Work underway on new rail-river aggregates terminal in Normandy

The Carrières de Vignats terminal site at Val d'Hazey. Image: Spie batignolles

Aggregates specialist Carrières de Vignats has laid the foundation stone for a multimodal freight terminal that will allow the transport of construction feedstock from Western France to the Greater Paris region by rail and river.

Work began last September at the company’s site in Val d’Hazey in the département of Eure, in Normandy. The terminal has attracted investment totalling 18 million euros, with Carrières de Vignats benefiting from public aid totalling between 4 and 5 million euros. It is scheduled for completion in the first half of 2025 and will be equipped with a refurbished rail spur and river loading facilities.

Carrières de Vignats plans to transport 150,000 tonnes of aggregates by train (and 50,000 tonnes by truck). Annual traffic is expected to be 100-110 25-wagon trains per year or an average of two trains per week.]

Local State Prefect Simon Babre, said the project demonstrated that decarbonisation is possible “while continuing to produce concrete for our roads and homes. It’s the future of the economic model.”

Room for more shippers in the terminal

The aggregates extracted by Carrières de Vignats in Lower Normandy will be shipped 160 kilometres by train to the new terminal. From there, they will be unloaded and placed on a six-metre-high conveyor belt and transferred to barges that will travel up the river, generally to Paris, where most customers for the building materials are located.

“In June 2019, we had the crazy idea of transforming a former industrial site which had lain derelict for 35 years into a multimodal hub. We knew it was going to be a very complicated task. Fortunately, we’re quarrymen, and we’re in it for the long haul,” commented Carrières de Vignats CEO Geoffroy Colin, recalling the many administrative challenges that had to be overcome.

“We had the unfailing support of the State, the Region and the Seine-Eure conurbation,” he added.

Bernard Leroy, president of the Seine-Eure council, underlined that major climate challenges were driving decarbonisation initiatives. “The site of the new terminal is in line with the Zero Net Artificialisation objectives, as it does not take up any agricultural land. It is also strategically located in the Seine Valley, at the intersection of rail, road and the Seine.”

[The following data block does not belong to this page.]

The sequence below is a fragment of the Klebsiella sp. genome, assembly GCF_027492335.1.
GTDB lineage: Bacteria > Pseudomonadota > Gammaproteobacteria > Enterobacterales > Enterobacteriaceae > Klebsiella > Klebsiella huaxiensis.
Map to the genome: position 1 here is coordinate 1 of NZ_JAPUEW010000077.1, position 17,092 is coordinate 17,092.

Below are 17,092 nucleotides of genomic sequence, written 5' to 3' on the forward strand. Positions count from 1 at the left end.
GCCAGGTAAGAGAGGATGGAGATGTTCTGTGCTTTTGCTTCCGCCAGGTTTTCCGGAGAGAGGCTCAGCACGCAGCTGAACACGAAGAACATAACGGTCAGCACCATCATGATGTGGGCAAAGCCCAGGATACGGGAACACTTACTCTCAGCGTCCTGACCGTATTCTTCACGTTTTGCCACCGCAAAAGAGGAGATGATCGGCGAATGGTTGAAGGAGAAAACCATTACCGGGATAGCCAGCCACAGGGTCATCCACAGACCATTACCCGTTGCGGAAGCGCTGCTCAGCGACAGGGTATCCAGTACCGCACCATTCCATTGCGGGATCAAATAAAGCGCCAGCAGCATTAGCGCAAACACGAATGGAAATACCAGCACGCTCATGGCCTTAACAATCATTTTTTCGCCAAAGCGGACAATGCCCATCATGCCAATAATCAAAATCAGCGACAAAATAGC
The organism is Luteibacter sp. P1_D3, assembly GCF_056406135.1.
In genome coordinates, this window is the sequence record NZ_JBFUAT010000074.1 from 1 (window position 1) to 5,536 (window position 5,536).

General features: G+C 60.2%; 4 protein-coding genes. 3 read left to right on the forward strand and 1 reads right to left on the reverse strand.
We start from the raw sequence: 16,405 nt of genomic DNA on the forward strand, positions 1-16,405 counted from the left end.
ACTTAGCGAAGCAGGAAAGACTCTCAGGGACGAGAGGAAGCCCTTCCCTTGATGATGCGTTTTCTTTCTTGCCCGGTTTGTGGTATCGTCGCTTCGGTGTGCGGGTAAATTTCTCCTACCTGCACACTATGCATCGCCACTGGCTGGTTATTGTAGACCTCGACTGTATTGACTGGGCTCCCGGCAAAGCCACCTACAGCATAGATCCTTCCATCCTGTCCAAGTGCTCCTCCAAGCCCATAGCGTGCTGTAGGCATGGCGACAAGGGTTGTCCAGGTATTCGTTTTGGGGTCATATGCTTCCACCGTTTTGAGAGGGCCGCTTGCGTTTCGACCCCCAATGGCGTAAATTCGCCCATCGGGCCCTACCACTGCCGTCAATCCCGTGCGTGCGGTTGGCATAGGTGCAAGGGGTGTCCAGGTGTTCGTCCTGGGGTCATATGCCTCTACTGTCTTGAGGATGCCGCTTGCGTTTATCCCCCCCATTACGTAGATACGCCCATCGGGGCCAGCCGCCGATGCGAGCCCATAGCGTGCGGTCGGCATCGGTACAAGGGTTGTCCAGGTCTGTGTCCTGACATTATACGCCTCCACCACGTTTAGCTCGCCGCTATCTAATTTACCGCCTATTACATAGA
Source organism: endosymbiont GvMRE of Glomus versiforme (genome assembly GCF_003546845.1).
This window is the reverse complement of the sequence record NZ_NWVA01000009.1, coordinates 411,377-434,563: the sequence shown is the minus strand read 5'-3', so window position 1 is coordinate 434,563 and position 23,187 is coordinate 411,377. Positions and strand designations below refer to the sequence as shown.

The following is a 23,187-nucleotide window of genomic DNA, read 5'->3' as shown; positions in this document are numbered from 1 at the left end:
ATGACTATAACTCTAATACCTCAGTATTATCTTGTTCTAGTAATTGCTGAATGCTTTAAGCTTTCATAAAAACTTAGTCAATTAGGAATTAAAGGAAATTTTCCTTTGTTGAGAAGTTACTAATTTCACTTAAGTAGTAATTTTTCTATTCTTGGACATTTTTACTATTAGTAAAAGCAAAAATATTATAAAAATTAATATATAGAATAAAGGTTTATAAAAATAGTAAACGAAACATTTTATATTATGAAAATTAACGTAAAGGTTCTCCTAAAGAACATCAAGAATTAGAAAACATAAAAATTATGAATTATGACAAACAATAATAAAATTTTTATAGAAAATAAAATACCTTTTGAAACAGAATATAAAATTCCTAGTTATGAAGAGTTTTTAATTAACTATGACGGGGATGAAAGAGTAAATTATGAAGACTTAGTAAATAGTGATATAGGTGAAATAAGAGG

Carrière de Vignats will not be using all of the land on the 12.5-hectare site and there is scope to accommodate other shippers interested in using the terminal.

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Author: Stuart Todd

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Work underway on new rail-river aggregates terminal in Normandy | RailFreight.com

Work underway on new rail-river aggregates terminal in Normandy

The Carrières de Vignats terminal site at Val d'Hazey. Image: Spie batignolles

Aggregates specialist Carrières de Vignats has laid the foundation stone for a multimodal freight terminal that will allow the transport of construction feedstock from Western France to the Greater Paris region by rail and river.

Work began last September at the company’s site in Val d’Hazey in the département of Eure, in Normandy. The terminal has attracted investment totalling 18 million euros, with Carrières de Vignats benefiting from public aid totalling between 4 and 5 million euros. It is scheduled for completion in the first half of 2025 and will be equipped with a refurbished rail spur and river loading facilities.

Carrières de Vignats plans to transport 150,000 tonnes of aggregates by train (and 50,000 tonnes by truck). Annual traffic is expected to be 100-110 25-wagon trains per year or an average of two trains per week.]

Local State Prefect Simon Babre, said the project demonstrated that decarbonisation is possible “while continuing to produce concrete for our roads and homes. It’s the future of the economic model.”

Room for more shippers in the terminal

The aggregates extracted by Carrières de Vignats in Lower Normandy will be shipped 160 kilometres by train to the new terminal. From there, they will be unloaded and placed on a six-metre-high conveyor belt and transferred to barges that will travel up the river, generally to Paris, where most customers for the building materials are located.

“In June 2019, we had the crazy idea of transforming a former industrial site which had lain derelict for 35 years into a multimodal hub. We knew it was going to be a very complicated task. Fortunately, we’re quarrymen, and we’re in it for the long haul,” commented Carrières de Vignats CEO Geoffroy Colin, recalling the many administrative challenges that had to be overcome.

“We had the unfailing support of the State, the Region and the Seine-Eure conurbation,” he added.

Bernard Leroy, president of the Seine-Eure council, underlined that major climate challenges were driving decarbonisation initiatives. “The site of the new terminal is in line with the Zero Net Artificialisation objectives, as it does not take up any agricultural land. It is also strategically located in the Seine Valley, at the intersection of rail, road and the Seine.”

Carrière de Vignats will not be using all of the land on the 12.5-hectare site and there is scope to accommodate other shippers interested in using the terminal.

Also read:

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Author: Stuart Todd

Stuart Todd is a correspondent and frequent contributor for RailFreight.com

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